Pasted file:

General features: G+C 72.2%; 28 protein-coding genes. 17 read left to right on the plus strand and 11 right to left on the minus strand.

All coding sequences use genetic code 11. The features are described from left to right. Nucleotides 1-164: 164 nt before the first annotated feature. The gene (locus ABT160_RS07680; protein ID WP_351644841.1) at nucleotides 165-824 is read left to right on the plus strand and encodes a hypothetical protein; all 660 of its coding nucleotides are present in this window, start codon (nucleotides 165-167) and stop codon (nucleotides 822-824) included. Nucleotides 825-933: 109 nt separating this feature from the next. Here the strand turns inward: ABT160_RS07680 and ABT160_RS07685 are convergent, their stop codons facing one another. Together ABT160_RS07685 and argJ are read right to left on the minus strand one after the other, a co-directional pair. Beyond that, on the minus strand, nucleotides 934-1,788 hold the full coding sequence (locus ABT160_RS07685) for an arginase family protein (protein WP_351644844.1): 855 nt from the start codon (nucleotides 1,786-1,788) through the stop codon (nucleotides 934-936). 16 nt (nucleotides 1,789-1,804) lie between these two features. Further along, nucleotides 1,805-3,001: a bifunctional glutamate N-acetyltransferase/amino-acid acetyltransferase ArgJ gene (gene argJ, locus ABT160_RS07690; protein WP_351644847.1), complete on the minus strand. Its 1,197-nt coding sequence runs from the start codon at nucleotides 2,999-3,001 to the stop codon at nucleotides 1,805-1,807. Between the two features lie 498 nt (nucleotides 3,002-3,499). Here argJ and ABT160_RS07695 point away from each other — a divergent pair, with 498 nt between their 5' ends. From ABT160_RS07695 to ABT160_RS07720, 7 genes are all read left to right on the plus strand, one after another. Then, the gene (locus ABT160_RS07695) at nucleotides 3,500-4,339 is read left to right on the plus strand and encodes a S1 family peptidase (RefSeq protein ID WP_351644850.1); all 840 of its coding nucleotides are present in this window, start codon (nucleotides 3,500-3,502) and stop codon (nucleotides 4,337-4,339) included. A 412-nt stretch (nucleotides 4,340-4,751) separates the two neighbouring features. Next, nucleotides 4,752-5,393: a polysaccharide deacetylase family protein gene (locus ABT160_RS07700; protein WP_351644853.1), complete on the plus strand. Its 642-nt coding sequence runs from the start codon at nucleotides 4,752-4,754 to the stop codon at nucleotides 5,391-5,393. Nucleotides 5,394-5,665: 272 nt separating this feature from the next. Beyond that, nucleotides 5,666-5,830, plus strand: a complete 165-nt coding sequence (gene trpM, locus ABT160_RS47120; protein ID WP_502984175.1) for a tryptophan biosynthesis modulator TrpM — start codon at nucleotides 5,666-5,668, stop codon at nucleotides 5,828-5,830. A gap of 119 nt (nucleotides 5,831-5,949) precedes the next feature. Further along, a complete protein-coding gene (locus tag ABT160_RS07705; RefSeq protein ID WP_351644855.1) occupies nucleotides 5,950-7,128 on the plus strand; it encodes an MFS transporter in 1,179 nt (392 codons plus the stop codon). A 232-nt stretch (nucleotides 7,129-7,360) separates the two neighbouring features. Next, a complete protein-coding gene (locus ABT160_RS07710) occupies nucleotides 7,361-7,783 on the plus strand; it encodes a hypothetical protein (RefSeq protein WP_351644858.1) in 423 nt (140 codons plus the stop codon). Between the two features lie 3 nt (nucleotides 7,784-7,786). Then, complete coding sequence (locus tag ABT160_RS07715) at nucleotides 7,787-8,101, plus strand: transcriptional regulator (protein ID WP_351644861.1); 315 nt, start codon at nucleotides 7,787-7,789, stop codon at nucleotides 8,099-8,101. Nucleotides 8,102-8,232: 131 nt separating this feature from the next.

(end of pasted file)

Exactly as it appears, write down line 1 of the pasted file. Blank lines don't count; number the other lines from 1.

General features: G+C 72.2%; 28 protein-coding genes. 17 read left to right on the plus strand and 11 right to left on the minus strand.